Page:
"We are the champions, my friends" screamed the old Queen song from the speakers across Parliament's forecourt and half the crowd roared and waved their orange balloons.
The other half, carrying placards firmly opposed to the Civil Union Bill, remained closed-mouthed.
It was midday, five and a half hours before the final 65-55 vote, and opponents had planned a silent protest.
But the silence also reflected something deeper - they knew they had lost.
Then Campaign for Civil Union organisers, who have strongly rejected suggestions that the bill allows gay marriage, provocatively pushed another button and on came a familiar wedding tune and the song Chapel of Love.
" ... we're going to the chapel and we're gonna get married ... "
The "Mum and Dad Say No to Civil Union Bull" banner trembled.
Later, inside Parliament, MPs resumed their final debate on the bill and continued to argue the toss over what has become the key point of contention - was it gay marriage or not?
While some MPs from the same political parties sang the same tune, others simply contradicted their own colleagues.
National MP Nick Smith argued it was gay marriage, as did United Future.
Labour and the Greens argued it was not.
"Is this gay marriage?" asked Green MP Nandor Tanczos. "Well, I wish it was. We wanted to amend the Marriage Act."
New Zealand First leader Winston Peters said the Government was claiming the law would bring about "one law for all" but it wouldn't.
It was simply a "sop" to the gay community, but one which ultimately treated them as second-class citizens because it denied them the right to marry.
Fellow New Zealand First MP Dail Jones declared the opposite, saying "marriage should only be for a man and a woman".
Labour MP Russell Fairbrother said Mr Peters was right.
"This is a sop for the gay community", which was not being accorded equal rights with heterosexuals.
The Government had compromised because many New Zealanders were simply not ready for legal gay marriage, he said.
Tense and pale-looking, NZ First MP Ron Mark sat through the debate, listening intensely, sometimes with his head in his hands, but not contributing.
When the vote was tallied it emerged that the MP whose final vote was the hardest to pick had voted against the bill, despite supporting its first two readings.
He told the Herald afterwards he had entered the debating chamber still unsure about his final position and even considered an abstention.
The usually conservative MP had previously alluded to having a gay family member, which had influenced his view.
He said afterwards that two things had finally made up his mind.
"An open lesbian woman approached me and said she was opposed to the bill because it did not give her equal rights."
Secondly, he believed the issue should have been put to a referendum, as promoted by his fellow NZ First MP Brian Donnelly.
Mr Mark conceded the day had been very stressful and said that despite his "no" vote he had been horrified by some of the comments made by other opponents.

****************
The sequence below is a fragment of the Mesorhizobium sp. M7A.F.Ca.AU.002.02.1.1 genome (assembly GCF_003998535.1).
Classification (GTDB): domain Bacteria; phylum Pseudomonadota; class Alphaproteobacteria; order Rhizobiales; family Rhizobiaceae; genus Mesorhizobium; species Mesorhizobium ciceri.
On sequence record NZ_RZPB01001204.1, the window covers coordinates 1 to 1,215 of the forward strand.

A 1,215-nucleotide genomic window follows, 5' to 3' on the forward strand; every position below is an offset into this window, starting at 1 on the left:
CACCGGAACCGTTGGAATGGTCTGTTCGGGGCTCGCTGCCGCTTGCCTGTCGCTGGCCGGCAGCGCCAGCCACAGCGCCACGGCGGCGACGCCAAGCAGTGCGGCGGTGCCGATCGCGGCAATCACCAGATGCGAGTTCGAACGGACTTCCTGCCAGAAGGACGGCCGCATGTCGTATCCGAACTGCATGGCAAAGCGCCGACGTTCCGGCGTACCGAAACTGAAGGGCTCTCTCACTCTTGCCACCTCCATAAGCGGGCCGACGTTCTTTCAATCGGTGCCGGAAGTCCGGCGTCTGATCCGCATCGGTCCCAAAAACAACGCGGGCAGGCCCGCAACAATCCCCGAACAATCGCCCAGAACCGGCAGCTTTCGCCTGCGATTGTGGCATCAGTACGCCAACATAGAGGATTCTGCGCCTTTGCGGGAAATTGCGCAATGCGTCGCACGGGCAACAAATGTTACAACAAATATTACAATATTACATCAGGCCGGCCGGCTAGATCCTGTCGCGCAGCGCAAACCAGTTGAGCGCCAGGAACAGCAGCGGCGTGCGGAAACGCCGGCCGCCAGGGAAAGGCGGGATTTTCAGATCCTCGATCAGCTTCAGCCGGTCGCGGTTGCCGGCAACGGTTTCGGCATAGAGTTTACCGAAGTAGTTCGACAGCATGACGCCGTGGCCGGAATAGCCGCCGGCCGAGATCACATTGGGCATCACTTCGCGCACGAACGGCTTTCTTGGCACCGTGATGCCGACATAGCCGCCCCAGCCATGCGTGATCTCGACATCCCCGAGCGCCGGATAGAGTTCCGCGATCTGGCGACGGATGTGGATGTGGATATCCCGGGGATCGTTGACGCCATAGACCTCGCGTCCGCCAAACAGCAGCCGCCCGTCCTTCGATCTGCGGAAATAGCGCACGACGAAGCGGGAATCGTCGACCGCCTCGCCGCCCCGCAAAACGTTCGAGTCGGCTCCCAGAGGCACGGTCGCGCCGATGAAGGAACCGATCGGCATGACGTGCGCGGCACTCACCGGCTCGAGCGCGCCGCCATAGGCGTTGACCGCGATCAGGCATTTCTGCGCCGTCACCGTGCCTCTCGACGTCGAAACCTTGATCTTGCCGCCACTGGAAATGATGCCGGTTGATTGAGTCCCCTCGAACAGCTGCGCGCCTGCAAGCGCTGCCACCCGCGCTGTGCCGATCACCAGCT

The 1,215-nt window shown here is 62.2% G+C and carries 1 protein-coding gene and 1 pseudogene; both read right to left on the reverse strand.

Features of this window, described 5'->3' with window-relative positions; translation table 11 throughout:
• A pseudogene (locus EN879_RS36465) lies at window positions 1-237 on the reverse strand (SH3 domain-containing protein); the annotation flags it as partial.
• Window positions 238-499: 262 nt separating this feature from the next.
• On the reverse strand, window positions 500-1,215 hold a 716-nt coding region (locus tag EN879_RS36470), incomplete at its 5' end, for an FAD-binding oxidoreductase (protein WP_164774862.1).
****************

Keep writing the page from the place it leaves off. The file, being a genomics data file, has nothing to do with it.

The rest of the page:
Mr Donnelly had also refused to confirm his final support for the bill if the referendum was voted down and is understood to have also entered the House yesterday still weighing up his options.
But as expected, the MP, who gave a passionate speech earlier in the week praising his family's support for his gay brother, voted for the bill.
National MP Maurice Williamson, who had so far voted against the bill but admitted being infuriated by "extremists" at both ends of the debate, is also believed to have seriously considered a last-minute change, but finally voted against it.
Further clouding the picture were acknowledgments by National MPs Roger Sowry and Judith Collins that their position would had been different had the bill allowed gay marriage.
Mr Sowry said the bill was dishonest, but he would have voted for gay marriage, while Ms Collins said, based on the same reasoning, that she probably would have too.
Cabinet minister Chris Carter said he and his gay partner had met 31 years ago and attended the weddings of many friends.
"I look forward to the chance to extend a similar invitation to commemorate my partnership.
"Gay people in New Zealand were hidden for a long time. Since 1986 we have become more visible ... but our families have not. It is time we brought them into the open because I believe much of the residual public discomfit with homosexual families lies not with a fault in the hearts of people, but with the simple fact that people fear and misunderstand what they don't know."
The bill's passing was heralded by loud cheers and claps in the packed public gallery and once again silence by opponents.
Destiny Church leader Pastor Brian Tamaki, sitting with black-suited supporters, said the bill was a tragedy for New Zealanders. "They may have seemingly won the battle, but they haven't won the war."
The church planned another march next year.
Former MP Fran Wilde, who shepherded in homosexual law reform legislation, also attended and said the tenor of the debate was "practically civilised" compared with the sometimes "sickening" talk 20 years ago.